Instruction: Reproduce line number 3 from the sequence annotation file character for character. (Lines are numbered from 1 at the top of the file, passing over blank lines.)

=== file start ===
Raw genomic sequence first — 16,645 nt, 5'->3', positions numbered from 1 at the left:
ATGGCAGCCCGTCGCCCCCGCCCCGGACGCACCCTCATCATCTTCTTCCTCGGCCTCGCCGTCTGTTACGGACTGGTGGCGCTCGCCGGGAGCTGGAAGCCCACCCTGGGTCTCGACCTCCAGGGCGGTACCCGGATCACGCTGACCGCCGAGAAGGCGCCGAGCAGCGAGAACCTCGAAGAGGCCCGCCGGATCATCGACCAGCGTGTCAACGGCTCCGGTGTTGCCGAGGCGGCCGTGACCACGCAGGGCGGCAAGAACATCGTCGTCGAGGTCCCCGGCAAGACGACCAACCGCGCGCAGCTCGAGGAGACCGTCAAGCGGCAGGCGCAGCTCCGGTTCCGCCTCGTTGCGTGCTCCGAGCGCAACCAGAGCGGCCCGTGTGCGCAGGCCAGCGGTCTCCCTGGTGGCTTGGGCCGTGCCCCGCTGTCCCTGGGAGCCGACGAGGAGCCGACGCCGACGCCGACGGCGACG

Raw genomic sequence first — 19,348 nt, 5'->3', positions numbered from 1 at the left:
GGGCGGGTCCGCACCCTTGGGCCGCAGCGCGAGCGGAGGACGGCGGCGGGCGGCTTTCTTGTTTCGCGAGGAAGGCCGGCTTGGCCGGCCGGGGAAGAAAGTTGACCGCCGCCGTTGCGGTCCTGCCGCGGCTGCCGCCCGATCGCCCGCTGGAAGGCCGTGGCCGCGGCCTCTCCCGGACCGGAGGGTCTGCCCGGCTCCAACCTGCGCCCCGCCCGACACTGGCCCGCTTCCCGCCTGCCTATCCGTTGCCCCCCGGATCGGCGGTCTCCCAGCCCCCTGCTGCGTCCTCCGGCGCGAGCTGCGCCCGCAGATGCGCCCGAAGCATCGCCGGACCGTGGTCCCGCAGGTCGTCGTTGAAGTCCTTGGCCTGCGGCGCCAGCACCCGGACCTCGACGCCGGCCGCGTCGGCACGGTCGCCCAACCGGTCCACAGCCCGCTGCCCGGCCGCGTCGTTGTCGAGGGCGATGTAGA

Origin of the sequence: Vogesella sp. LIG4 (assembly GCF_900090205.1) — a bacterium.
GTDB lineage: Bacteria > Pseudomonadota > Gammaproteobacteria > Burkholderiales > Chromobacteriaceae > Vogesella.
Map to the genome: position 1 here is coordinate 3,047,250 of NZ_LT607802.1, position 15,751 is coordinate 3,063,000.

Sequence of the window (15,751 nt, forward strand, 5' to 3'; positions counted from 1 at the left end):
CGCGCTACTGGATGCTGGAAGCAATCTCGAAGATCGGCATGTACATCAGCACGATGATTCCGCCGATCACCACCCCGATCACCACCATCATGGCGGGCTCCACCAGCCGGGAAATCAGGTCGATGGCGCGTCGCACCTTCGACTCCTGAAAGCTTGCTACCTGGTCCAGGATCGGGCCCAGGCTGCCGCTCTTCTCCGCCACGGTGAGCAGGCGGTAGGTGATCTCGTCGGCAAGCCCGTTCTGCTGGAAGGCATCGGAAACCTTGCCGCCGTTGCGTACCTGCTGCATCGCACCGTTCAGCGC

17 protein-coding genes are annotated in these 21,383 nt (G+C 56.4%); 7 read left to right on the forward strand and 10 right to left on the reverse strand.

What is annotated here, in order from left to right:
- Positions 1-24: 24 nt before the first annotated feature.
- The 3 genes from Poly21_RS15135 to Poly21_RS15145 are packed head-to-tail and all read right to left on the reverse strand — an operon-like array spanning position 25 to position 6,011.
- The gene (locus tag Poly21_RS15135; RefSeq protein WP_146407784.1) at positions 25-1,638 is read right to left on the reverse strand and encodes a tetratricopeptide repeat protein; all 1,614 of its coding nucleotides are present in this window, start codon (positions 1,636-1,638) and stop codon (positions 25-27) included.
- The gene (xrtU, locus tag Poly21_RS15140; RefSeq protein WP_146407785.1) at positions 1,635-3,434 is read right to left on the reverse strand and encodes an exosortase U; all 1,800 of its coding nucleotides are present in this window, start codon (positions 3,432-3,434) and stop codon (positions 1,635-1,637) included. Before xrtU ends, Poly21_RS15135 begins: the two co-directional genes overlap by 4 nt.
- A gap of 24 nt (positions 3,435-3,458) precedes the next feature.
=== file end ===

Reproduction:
Raw genomic sequence first — 19,348 nt, 5'->3', positions numbered from 1 at the left: